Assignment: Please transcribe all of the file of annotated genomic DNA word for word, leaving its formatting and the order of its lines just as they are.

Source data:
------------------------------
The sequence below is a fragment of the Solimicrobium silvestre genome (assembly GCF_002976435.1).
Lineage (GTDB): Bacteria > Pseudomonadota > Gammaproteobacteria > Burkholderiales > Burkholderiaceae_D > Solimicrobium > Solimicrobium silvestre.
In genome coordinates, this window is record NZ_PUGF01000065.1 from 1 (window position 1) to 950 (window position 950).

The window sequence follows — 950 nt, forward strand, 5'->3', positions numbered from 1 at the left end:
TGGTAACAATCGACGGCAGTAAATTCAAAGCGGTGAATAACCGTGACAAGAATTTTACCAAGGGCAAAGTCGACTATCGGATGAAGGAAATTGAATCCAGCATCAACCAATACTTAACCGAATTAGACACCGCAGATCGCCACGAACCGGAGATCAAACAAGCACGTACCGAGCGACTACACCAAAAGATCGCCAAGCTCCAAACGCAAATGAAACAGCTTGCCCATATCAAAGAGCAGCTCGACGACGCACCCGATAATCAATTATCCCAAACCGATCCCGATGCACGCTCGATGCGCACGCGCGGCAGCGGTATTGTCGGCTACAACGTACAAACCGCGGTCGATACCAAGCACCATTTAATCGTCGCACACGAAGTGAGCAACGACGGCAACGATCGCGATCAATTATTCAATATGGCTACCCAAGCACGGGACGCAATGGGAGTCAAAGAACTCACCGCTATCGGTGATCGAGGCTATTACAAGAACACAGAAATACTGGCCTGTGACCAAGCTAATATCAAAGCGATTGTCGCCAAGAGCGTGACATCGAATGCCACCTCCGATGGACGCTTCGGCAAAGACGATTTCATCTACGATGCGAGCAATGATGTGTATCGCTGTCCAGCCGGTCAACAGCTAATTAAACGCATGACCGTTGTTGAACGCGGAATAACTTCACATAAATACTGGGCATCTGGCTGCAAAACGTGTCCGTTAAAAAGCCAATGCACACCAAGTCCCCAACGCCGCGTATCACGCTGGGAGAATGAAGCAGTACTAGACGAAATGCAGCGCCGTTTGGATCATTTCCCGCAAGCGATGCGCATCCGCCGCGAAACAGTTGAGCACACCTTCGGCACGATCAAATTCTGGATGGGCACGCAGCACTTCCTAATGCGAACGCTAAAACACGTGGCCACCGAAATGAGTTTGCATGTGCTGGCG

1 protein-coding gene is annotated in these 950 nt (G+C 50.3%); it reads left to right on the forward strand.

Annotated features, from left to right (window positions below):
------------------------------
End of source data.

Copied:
The sequence below is a fragment of the Solimicrobium silvestre genome (assembly GCF_002976435.1).
Lineage (GTDB): Bacteria > Pseudomonadota > Gammaproteobacteria > Burkholderiales > Burkholderiaceae_D > Solimicrobium > Solimicrobium silvestre.
In genome coordinates, this window is record NZ_PUGF01000065.1 from 1 (window position 1) to 950 (window position 950).

The window sequence follows — 950 nt, forward strand, 5'->3', positions numbered from 1 at the left end:
TGGTAACAATCGACGGCAGTAAATTCAAAGCGGTGAATAACCGTGACAAGAATTTTACCAAGGGCAAAGTCGACTATCGGATGAAGGAAATTGAATCCAGCATCAACCAATACTTAACCGAATTAGACACCGCAGATCGCCACGAACCGGAGATCAAACAAGCACGTACCGAGCGACTACACCAAAAGATCGCCAAGCTCCAAACGCAAATGAAACAGCTTGCCCATATCAAAGAGCAGCTCGACGACGCACCCGATAATCAATTATCCCAAACCGATCCCGATGCACGCTCGATGCGCACGCGCGGCAGCGGTATTGTCGGCTACAACGTACAAACCGCGGTCGATACCAAGCACCATTTAATCGTCGCACACGAAGTGAGCAACGACGGCAACGATCGCGATCAATTATTCAATATGGCTACCCAAGCACGGGACGCAATGGGAGTCAAAGAACTCACCGCTATCGGTGATCGAGGCTATTACAAGAACACAGAAATACTGGCCTGTGACCAAGCTAATATCAAAGCGATTGTCGCCAAGAGCGTGACATCGAATGCCACCTCCGATGGACGCTTCGGCAAAGACGATTTCATCTACGATGCGAGCAATGATGTGTATCGCTGTCCAGCCGGTCAACAGCTAATTAAACGCATGACCGTTGTTGAACGCGGAATAACTTCACATAAATACTGGGCATCTGGCTGCAAAACGTGTCCGTTAAAAAGCCAATGCACACCAAGTCCCCAACGCCGCGTATCACGCTGGGAGAATGAAGCAGTACTAGACGAAATGCAGCGCCGTTTGGATCATTTCCCGCAAGCGATGCGCATCCGCCGCGAAACAGTTGAGCACACCTTCGGCACGATCAAATTCTGGATGGGCACGCAGCACTTCCTAATGCGAACGCTAAAACACGTGGCCACCGAAATGAGTTTGCATGTGCTGGCG

1 protein-coding gene is annotated in these 950 nt (G+C 50.3%); it reads left to right on the forward strand.

Annotated features, from left to right (window positions below):